Initially, Aporia seems to fit into the walking-simulator genre, a game based primarily around the exploration of a fallen civilisation, but it doesn’t take long before you’re solving puzzles and even dealing with an enemy that floats around like the much angrier version of Casper the Friendly Ghost. This is fast becoming a popular genre, and it’s fair to say that Aporia doesn’t buck any trends in terms of its design. However, the journey through the valley may very well be worth your time.
Ah, zombies. When in doubt zombies are the answer to a developer’s lack of creativity. Whenever you can’t come up with something unique or even just a fun spin on the standard zombie theme you can simply pile a bunch of generic shamblers into a level, give the player a gun and call it a day. That honestly feels like what happened to Microlith Games , the developers of Dead Purge: Outbreak.
Last year I covered 4 The Gamers, their very first event held in Aberdeen, Scotland. It was a two-day event brimming with people, indie developers, Youtube guests, VR demonstrations and much more! Considering it was only the first year the turnout was massive with thousands of eager fans […]
Based on their childhood experiences in the communist-ruled nation of Romania the developers have managed to create a dystopian world that draws from their own memories of a country that only abandoned communist totalitarianism in 1989. Here they’ve taken their history and moulded it into a bleak vision of workers toiling away on dirty machines and stomping mechs that ensure none escape. Those who step out of line risk death at the hands of large supervisors and plentiful automated gun systems. It’s an oppressive atmosphere that is somehow still full of beautiful, bleak moments thanks to a strong visual style.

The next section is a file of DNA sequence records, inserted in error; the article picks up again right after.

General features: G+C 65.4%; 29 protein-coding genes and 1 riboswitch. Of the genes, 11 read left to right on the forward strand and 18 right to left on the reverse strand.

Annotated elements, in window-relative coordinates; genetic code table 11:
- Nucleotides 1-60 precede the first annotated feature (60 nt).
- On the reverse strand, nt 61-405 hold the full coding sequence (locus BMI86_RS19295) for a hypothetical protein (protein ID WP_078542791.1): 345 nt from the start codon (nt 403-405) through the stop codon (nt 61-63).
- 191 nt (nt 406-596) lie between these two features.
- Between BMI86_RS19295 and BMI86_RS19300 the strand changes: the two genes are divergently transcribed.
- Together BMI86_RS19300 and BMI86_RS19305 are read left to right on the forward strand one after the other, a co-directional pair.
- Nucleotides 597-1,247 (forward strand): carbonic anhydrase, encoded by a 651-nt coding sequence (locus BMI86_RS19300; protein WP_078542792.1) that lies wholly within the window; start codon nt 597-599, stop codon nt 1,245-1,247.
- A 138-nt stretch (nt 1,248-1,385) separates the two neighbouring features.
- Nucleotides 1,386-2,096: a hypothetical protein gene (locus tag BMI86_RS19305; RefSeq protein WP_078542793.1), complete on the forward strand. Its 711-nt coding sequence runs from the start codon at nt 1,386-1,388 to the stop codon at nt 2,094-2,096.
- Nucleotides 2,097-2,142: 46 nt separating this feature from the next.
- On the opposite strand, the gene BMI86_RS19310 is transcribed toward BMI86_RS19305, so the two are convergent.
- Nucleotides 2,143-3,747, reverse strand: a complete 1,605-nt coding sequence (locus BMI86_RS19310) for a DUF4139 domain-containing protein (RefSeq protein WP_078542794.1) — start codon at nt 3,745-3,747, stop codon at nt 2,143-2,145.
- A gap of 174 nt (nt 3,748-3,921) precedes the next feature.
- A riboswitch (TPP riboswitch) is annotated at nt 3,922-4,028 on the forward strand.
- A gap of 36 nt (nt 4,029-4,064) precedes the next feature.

In the past, I’ve often failed to see the appeal of gaming orientated laptops, largely because their battery life is so short that taking one on a train journey or something seems a bit pointless if there’s no nearby wall socket handy. Still, sitting in the middle of the woods playing The Witcher 3 is kind of cool. The laptop I was using to do this is the ST-Plus from Thunderobot, a predominantly western company who are now seeking to move into the eastern market with their products. As this is my first laptop review let’s see if I can muddle through this with my already limited dignity intact.
If Milestone were a MotoGP rider then they’d be the one that comes into the sport brimming with untapped potential before eventually sinking into the middle of the pack, rarely seen again except for an occasional flash of brilliance. Basically, they’d be Bradley Smith. They’ve been putting out thoroughly middle-of-the-road racing games for years, and have thus far developed three official MotoGP games, with the last one I reviewed being MotoGP ’14. Still, last year’s Ride 2 was enjoyable albeit flawed, so I went into this new digital iteration of my favourite sport with high hopes.
The variety of themes which game designers can find ways of slotting mechanics into never ceases to amaze me. Sagrada is all about using dice to craft stain-glass windows, and while the theme is fairly superficial it does lead to some rather stunning components and a strong presence on the table. But the most important thing of all is that when you open the box you’re greeted with ninety brightly colored dice and a handy-dandy bag to put them in. Ninety dice! What a time to be alive, eh?